Sunday, November 3, 2013

Disabling the Inner Editor

Recent posts here on The Writers' Vineyard highlighted the importance and value of skilled editing to make a piece successful, especially a novel-length work. As we start November and National Novel Writing Month, I decided to consider a different sort of editor.

Many writers call it the inner editor or inner critic - and both titles are a bit unfair. If mine is anything to go by, it's often not truly editing or critiquing. When done well, these are generative activities intended to make a work better. My inner editor is a horse of a different color. (Although, like a good "real" editor, it just shuddered at that cliched metaphor.)

My inner editor can, at times, make my work better. But like the older operating system and browser on my MacBook, sooner or later, it becomes stuck and unresponsive. Instead of that little perpetual spinning pinwheel on my Mac, my inner editor creates a perpetual spiral of doom. 

No longer is it "hey, this scene lags a little; how can you pick up the pace?" No, it's "how did you ever convince yourself you could write?" Ideas go from being "unworkable in this story, but great fodder for a different one" to "the worst idea ever, and, moreover, the last idea you'll ever have." Sentences and phrases lose their ability to be tweaked into building blocks of sweet prose; they are hand grenades of bad writing, poised to blow up a whole body of work. 

I's time to reboot, to disable that inner editor run amok, and go back to generating raw material. For the last three years, NaNoWriMo has been the single most effective - and pure fun - way for me to do it. When I have to write fifty thousand words in thirty days - an average of 1667 words a day - the sheer volume disables the inner editor's spiraling criticism of doom. Not that it goes away entirely. It's there, buffering in the background. But I get permission to ignore it. 

Of the fifty-thousand-plus words I've created each of the past three Novembers, probably close to eighty percent of them need editing. I think there are some writers whose first drafts are a lot closer to perfection. I'm not one of them. But the twenty percent of my work that stands up in the cold hard gaze of December might not exist if I left my inner editor turned on all the time. More importantly, for me the sheer pleasure of letting a story pour itself out on the page, and of knowing there are thousands of other people around the world doing the same thing, reconnects me to the deep joy I experience when I lose myself in the creative process. 

So as of December first there's me - haggard from too little sleep and too much coffee, disoriented from spending hours in the alternative world I created, ready to catch up on laundry and turn my inner editor on again. After her long rest, she's ready to help polish my work instead of demolishing my morale.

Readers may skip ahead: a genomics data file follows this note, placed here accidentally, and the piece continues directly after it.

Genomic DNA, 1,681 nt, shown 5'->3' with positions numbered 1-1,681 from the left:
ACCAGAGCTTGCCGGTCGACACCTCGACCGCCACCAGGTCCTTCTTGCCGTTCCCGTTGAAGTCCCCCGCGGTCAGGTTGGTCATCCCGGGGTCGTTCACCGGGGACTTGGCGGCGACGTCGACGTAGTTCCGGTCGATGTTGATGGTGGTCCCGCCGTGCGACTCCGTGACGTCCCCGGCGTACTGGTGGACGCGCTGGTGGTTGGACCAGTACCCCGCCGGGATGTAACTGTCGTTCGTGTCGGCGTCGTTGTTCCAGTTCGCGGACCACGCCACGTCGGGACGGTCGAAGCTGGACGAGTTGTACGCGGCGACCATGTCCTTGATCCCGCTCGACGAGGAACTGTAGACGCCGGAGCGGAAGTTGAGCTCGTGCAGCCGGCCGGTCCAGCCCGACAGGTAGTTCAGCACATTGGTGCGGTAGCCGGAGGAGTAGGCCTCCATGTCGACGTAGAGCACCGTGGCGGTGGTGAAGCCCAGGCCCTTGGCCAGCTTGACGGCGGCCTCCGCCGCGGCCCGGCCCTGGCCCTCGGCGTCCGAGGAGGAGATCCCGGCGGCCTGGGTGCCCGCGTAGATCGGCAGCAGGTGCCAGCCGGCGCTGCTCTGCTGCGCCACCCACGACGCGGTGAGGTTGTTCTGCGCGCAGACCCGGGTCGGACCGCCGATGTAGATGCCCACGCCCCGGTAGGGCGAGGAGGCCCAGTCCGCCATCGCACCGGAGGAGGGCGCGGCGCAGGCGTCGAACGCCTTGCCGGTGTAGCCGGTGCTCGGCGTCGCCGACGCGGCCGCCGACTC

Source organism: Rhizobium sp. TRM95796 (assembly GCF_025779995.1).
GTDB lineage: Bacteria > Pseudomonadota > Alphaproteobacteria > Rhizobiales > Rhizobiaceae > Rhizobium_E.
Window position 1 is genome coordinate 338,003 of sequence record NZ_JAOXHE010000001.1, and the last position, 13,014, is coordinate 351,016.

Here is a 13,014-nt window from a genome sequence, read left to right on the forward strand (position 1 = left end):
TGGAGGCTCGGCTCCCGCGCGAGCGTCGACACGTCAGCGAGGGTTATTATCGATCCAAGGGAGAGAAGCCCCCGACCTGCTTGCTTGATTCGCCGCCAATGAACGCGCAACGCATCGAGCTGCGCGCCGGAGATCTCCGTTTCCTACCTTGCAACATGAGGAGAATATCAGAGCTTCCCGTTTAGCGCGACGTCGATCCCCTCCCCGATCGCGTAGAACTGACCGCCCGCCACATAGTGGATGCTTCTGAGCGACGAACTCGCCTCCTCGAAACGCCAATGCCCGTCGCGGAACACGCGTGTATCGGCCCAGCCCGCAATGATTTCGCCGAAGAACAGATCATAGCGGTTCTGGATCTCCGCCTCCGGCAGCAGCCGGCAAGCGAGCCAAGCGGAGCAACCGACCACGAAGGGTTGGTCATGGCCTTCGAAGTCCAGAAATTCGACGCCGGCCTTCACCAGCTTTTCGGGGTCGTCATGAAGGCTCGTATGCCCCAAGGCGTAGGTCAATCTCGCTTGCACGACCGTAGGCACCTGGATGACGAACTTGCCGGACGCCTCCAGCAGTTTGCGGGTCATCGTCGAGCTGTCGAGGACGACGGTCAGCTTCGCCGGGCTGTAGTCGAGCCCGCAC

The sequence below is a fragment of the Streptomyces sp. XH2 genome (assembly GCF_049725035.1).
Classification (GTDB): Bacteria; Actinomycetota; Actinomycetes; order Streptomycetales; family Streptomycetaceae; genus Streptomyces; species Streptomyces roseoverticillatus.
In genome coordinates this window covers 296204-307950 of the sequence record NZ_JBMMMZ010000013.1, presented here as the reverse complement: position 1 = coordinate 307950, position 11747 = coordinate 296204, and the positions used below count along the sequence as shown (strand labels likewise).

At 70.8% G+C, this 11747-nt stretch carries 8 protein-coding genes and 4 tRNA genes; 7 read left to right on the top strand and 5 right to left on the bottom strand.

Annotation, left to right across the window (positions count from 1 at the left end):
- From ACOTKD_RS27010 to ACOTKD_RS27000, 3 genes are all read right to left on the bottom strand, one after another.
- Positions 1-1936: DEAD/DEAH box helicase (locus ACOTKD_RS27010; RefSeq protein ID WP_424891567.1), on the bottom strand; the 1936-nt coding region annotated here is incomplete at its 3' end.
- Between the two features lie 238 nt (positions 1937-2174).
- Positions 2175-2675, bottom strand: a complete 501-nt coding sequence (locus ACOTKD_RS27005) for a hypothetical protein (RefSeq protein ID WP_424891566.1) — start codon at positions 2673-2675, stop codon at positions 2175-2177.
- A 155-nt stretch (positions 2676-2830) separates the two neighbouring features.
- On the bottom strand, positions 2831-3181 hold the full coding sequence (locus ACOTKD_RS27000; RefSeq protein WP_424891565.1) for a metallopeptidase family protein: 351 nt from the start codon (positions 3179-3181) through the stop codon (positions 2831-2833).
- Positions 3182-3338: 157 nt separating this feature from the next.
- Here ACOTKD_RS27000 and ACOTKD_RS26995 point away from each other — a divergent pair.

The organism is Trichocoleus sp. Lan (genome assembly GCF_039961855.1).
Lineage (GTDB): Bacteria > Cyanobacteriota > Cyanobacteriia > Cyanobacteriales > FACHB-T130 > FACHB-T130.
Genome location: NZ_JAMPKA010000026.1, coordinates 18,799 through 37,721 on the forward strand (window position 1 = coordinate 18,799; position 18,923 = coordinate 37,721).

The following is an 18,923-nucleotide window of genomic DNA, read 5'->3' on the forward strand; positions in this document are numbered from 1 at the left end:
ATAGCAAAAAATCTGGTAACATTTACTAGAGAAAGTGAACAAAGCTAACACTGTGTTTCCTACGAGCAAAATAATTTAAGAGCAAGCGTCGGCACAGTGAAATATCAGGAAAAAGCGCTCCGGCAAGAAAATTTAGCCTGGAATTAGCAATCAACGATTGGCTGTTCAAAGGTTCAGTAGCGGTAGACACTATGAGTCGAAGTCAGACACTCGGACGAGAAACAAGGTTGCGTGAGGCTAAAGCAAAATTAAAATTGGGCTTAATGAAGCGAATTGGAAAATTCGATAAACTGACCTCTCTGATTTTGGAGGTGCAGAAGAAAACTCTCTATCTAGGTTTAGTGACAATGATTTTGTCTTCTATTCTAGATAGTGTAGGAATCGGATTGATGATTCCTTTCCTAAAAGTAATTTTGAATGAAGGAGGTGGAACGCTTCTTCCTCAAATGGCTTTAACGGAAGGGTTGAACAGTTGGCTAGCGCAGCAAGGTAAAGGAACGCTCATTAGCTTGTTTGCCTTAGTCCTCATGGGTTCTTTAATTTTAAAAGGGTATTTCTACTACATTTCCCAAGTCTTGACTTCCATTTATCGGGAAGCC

By the way, I'm writing this about a week ahead of posting time, and I'm still unsure what my 2013 NaNo Novel will be. But the manuscript I began in my first NaNo, back in 2010, will become my second published novel: You, Jane will be released by Champagne Book Group in 2014. It's in the hands of a skilled (real) editor now, and I'm eager to have her assistance in making it the best book it can be.

Elizabeth Fountain is the author of An Alien's Guide to World Domination, available from BURST Books and Amazon. Follow her on her blog Point No Point and on Facebook at Elizabeth Fountain, Author.


Big Mike said...

My IE has evolved and matured as I accumulated more and more titles under my belt. I find I do the right thing instinctively and commit fewer newbie mistakes. Yet,the labor to complete the work has intensified to a battle between me and my muse often feeling as is I'm walking in molasses.

Michael Davis (
Author of the Year (2008 and 2009)
Award of Excellence (2012)

Liz Fountain said...

Oh boy, I can relate to that "walking in molasses" sensation. I sense a short story here, a la Battle of the Titans or Godzilla vs Mothra: The Muse vs the Inner Editor vs the Writer. Is it a battle to the death? Who will win??

Thanks Big Mike!

Julie Eberhart Painter said...

I have a bad habit of editing too often as I go along. The other Molasses induced speed bump

Anonymous said...

I love NaNoWriMo for that. I've been doing it since 2008. I don't think I would have ever finished a book without that push. So now I have four rough draft novels, one that I'm working on self publishing from my second bout with NaNoWriMo and am working on my sixth book. I can definitely relate to the inner editor creating a "perpetual spiral of doom." My inner editor thinks it's more like DOOM. Happy writing!

Liz Fountain said...

Julie, I have spent way too many revising hours doing line edits that can wait - at least until I know if those lines will survive the revision!

And Sonya, thanks for joining us here at TWV! Congrats on your completed novels, whatever shape they're in. Happy NaNo-ing!